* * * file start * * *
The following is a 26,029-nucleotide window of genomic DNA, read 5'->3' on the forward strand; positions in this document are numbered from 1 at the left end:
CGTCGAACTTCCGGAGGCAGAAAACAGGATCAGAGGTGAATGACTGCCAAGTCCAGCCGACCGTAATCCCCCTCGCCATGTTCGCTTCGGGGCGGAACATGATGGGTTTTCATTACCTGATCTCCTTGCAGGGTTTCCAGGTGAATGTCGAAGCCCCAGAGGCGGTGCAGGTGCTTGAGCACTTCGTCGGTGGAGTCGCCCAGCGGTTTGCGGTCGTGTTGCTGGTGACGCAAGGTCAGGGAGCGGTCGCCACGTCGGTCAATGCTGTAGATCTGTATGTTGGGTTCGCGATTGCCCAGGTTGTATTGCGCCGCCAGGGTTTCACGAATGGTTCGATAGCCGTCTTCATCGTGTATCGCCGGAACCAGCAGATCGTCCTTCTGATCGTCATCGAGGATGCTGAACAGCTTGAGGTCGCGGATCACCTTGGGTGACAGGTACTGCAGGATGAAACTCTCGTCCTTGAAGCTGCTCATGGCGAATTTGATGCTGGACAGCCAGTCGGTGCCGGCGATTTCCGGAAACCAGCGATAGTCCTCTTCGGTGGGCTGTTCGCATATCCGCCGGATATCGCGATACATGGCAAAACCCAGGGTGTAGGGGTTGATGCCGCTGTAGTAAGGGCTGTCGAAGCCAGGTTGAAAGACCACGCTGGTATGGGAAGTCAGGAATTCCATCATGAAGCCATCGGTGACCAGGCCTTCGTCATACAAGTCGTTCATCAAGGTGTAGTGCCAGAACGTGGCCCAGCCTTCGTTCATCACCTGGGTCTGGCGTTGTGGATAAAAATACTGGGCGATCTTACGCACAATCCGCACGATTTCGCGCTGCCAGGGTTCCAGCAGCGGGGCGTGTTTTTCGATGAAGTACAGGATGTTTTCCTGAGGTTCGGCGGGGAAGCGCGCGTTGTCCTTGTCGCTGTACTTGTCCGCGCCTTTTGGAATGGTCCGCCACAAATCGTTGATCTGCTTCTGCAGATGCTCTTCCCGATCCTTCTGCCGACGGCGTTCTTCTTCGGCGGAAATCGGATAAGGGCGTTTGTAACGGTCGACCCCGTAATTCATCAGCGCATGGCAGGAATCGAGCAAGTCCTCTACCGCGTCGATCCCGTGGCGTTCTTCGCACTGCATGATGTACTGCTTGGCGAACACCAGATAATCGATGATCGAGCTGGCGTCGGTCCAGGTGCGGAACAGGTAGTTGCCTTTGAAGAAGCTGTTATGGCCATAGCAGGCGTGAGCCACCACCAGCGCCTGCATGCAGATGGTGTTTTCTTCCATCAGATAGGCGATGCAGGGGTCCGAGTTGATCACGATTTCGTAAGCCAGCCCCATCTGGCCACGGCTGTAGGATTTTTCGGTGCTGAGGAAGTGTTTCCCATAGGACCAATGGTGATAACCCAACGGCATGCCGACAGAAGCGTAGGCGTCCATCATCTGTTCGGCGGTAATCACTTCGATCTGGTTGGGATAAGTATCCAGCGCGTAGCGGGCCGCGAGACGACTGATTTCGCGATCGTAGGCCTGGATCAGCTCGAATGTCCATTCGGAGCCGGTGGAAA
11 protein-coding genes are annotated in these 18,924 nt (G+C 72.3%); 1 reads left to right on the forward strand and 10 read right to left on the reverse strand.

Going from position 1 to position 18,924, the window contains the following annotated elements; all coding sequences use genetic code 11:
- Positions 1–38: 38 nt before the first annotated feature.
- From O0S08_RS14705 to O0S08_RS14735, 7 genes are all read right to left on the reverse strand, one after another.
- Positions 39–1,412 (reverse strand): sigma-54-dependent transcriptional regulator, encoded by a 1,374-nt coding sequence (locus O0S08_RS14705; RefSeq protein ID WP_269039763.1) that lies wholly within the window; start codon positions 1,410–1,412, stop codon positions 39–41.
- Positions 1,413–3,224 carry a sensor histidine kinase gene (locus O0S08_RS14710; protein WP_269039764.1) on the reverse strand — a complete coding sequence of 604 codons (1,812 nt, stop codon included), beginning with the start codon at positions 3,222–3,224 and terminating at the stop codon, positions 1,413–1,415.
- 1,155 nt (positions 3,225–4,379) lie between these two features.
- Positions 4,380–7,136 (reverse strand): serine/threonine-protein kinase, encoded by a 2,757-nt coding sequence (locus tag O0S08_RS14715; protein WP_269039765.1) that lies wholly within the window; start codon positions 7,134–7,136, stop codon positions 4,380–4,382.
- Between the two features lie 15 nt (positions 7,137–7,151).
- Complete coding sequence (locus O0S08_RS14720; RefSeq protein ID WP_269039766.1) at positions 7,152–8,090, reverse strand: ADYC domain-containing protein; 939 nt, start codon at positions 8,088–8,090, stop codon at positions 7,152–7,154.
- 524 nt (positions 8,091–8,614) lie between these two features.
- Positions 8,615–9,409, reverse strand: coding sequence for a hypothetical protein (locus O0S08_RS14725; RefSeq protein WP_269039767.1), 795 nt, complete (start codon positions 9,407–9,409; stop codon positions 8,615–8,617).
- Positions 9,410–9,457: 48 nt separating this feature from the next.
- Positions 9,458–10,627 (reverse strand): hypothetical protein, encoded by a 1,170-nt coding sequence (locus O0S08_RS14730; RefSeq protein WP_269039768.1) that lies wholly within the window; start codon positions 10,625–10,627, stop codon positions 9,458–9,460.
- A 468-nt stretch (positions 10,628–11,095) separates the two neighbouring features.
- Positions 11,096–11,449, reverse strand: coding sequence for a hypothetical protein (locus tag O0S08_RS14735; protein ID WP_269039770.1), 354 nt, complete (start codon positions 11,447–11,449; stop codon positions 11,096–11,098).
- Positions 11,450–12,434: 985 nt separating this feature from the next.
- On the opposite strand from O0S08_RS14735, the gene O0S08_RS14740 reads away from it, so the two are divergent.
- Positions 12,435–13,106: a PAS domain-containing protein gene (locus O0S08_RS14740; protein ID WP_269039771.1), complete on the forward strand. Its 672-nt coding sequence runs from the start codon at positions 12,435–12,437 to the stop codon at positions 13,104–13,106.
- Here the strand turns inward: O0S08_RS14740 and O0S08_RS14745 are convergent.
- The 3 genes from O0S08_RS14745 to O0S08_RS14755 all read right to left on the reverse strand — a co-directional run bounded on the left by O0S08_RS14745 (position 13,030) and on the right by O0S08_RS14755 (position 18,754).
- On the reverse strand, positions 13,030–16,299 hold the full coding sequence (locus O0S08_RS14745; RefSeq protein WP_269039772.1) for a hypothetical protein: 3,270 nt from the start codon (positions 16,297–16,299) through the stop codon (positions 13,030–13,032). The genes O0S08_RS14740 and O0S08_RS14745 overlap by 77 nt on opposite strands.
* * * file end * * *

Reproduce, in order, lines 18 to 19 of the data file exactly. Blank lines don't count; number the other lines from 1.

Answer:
- Positions 11,096–11,449, reverse strand: coding sequence for a hypothetical protein (locus tag O0S08_RS14735; protein ID WP_269039770.1), 354 nt, complete (start codon positions 11,447–11,449; stop codon positions 11,096–11,098).
- Positions 11,450–12,434: 985 nt separating this feature from the next.